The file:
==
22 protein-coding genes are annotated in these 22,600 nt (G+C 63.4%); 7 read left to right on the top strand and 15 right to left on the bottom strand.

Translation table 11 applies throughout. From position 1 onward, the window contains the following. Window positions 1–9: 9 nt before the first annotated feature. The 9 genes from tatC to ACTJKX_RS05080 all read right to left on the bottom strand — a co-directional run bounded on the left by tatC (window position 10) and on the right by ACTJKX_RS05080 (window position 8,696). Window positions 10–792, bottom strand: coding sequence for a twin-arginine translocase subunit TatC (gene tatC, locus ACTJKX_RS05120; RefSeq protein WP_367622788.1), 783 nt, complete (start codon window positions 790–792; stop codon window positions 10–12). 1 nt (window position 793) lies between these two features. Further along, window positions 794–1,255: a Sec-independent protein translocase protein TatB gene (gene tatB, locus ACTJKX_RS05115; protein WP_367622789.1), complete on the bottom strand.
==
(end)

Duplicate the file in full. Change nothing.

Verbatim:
22 protein-coding genes are annotated in these 22,600 nt (G+C 63.4%); 7 read left to right on the top strand and 15 right to left on the bottom strand.

Translation table 11 applies throughout. From position 1 onward, the window contains the following. Window positions 1–9: 9 nt before the first annotated feature. The 9 genes from tatC to ACTJKX_RS05080 all read right to left on the bottom strand — a co-directional run bounded on the left by tatC (window position 10) and on the right by ACTJKX_RS05080 (window position 8,696). Window positions 10–792, bottom strand: coding sequence for a twin-arginine translocase subunit TatC (gene tatC, locus ACTJKX_RS05120; RefSeq protein WP_367622788.1), 783 nt, complete (start codon window positions 790–792; stop codon window positions 10–12). 1 nt (window position 793) lies between these two features. Further along, window positions 794–1,255: a Sec-independent protein translocase protein TatB gene (gene tatB, locus ACTJKX_RS05115; protein WP_367622789.1), complete on the bottom strand.